Fossil Collecting: What to do back home.

fossil play

Have you ever brought home a few stones or shells from a fun day fossil collecting at the  beach or countryside only to find they get in the way until you throw them in the bin?

We share several fun fossil collecting activities for children to enjoy when they are back home with the rocks (as well as other blogs with ideas for adding your rocks to your home and garden decor , blogs on how finding fossils…

 

  • Fossil Collecting: In The Garden

  • for li’l ones, put your found treasures in the sand pit to find over and over again.  Fossil gold!
  • to encourage imagination and language, create mini landscapes: get a solid tray with sides, some sand, your rocks, a few plastic dinosaurs, some cuttings from garden pruning and recreate the Jurassic world over and over again
  • Plant some bulbs, seeds, alpines or small perennials in a tub and add the rocks for a mini garden – and maybe toy dinosaurs for fun!
  • Put the cleaned rocks or shells in a strong glass vase or goldfish bowl with some water – everyone knows rocks look even better when they’re wet.  Add goldfish?

 

  • Fossil Collecting: Art and Crafts

  • Draw the rocks, encourage your young artists to really notice what they see.  Draw their attention to different angles.    Try and offer mixed mediums for them to use:  paint, biro, pencil, felt pen.  If you get a drawing book (often cheaply available), they can make a whole collection.
  • Cut colourful patterns out of old mags and stick them together to make a collage and recreate the rocks and landscapes you saw on your day out.  Use PVA glue, which dries clear and varnishes at the same time.
  • Put any textured finds under tracing or baking paper and try some fossil rubbings with the edge of a soft pencil.  Some fossils will work better than others for this.

 

  • Fossil Collecting:  Scrap Books

 

  • Write about the day’s fossil collecting –  start with a caption for each picture.  Prize for the best ‘story’, comic strip or poem about your day out.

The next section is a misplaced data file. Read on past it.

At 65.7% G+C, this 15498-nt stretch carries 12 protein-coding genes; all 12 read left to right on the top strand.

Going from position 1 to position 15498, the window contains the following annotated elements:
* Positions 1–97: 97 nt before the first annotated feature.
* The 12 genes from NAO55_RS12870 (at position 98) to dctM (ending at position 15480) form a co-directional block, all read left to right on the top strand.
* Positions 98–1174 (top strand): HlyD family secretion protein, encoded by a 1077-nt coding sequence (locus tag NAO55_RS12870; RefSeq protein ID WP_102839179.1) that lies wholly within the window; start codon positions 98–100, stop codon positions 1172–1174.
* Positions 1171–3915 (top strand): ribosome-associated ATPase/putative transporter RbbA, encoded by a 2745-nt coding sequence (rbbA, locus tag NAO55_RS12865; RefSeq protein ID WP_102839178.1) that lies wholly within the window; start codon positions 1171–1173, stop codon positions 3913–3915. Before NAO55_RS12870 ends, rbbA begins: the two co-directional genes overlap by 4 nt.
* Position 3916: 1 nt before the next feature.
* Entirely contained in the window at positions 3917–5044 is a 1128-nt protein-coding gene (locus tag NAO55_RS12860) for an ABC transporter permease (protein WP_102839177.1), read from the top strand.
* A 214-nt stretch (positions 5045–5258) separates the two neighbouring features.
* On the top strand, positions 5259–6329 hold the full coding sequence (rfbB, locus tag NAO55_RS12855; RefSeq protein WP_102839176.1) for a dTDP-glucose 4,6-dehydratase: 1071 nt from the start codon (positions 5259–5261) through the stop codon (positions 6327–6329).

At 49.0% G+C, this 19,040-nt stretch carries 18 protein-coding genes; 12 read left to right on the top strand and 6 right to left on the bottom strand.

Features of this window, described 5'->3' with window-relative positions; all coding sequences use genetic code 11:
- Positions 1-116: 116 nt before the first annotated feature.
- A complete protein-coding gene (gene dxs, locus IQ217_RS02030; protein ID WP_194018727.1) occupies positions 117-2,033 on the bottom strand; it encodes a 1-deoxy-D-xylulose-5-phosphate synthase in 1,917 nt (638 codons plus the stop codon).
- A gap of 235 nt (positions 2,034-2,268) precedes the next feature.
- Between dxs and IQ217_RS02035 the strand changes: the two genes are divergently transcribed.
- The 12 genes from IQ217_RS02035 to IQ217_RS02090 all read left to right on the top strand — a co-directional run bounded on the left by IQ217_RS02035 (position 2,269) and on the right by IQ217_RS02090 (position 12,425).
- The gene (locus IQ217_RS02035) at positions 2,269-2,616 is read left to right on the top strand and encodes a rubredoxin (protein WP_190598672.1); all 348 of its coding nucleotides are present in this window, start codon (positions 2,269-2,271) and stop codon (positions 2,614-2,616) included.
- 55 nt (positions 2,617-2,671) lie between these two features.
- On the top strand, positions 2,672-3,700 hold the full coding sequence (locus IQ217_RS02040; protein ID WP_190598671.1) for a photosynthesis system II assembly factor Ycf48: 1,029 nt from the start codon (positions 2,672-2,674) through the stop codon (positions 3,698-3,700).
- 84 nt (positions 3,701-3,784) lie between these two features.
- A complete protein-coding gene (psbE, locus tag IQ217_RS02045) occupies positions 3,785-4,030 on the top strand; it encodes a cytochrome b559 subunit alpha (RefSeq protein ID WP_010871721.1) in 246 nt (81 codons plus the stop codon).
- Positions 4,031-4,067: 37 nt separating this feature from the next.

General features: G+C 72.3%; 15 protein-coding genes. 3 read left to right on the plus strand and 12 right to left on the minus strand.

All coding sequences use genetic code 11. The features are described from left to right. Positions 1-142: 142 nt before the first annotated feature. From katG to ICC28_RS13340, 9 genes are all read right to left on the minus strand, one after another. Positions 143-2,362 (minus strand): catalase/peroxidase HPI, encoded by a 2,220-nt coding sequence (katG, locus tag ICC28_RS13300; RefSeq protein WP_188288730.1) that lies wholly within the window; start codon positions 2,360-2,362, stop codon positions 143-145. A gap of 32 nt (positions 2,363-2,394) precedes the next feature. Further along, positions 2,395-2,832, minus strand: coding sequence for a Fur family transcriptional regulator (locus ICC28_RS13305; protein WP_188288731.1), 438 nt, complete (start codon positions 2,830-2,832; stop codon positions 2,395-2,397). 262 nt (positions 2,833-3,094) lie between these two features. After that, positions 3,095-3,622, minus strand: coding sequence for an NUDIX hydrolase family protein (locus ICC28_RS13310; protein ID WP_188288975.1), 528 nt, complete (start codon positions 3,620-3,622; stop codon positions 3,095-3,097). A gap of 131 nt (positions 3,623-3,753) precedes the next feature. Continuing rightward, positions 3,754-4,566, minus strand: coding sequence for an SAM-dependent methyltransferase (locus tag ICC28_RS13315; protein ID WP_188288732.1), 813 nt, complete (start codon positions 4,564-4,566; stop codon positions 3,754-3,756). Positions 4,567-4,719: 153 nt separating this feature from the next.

• Make a fossil collecting collage or scrap book to keep the photos, drawings, poems, captions, writing, names of the identified fossils …

 

  • Internet, books and Follow-up Trips

  • The Natural History Museum has a great guide to help you identify your finds
  •  or take them along to your local museum who may be able to help.
  • Many museums are free and have fantastic fun kids activities.   Why not spend a day there?
  • try the local library – or these great playing cards, from www.Wildforms.co.uk below
  •  Send a photo to our facebook page and we can get our resident paleontologist (fossil expert!) to identify your finds.
fossil collecting: wildforms.co.uk

photo credit: wildforms.co.uk

 

Top tips from fossil collecting parents:

  •  criticising is a kill joy
  • when you pay attention to what the children are up to and say, eg ‘wow, I love the scales you’ve drawn on red one, I can just imagine how ferocious it looked’, how you are rewarded by their amazing replies!
  • its lovely when you look back on writing that is full of spelling mistakes and funny expressions…
  •  if learning feels delicious, children will concentrate longer and return to it more often of their own accord.
  •  avoid messy activities in rooms that matter because you’ve learned that anxiety gets in the way of happy memories!

Share some photos of your children’s projects on our facebook page?  We’d love to hear how you got along and we might even find the odd fossil prize for what we enjoy!

Main Photo Credit:



Leave a Reply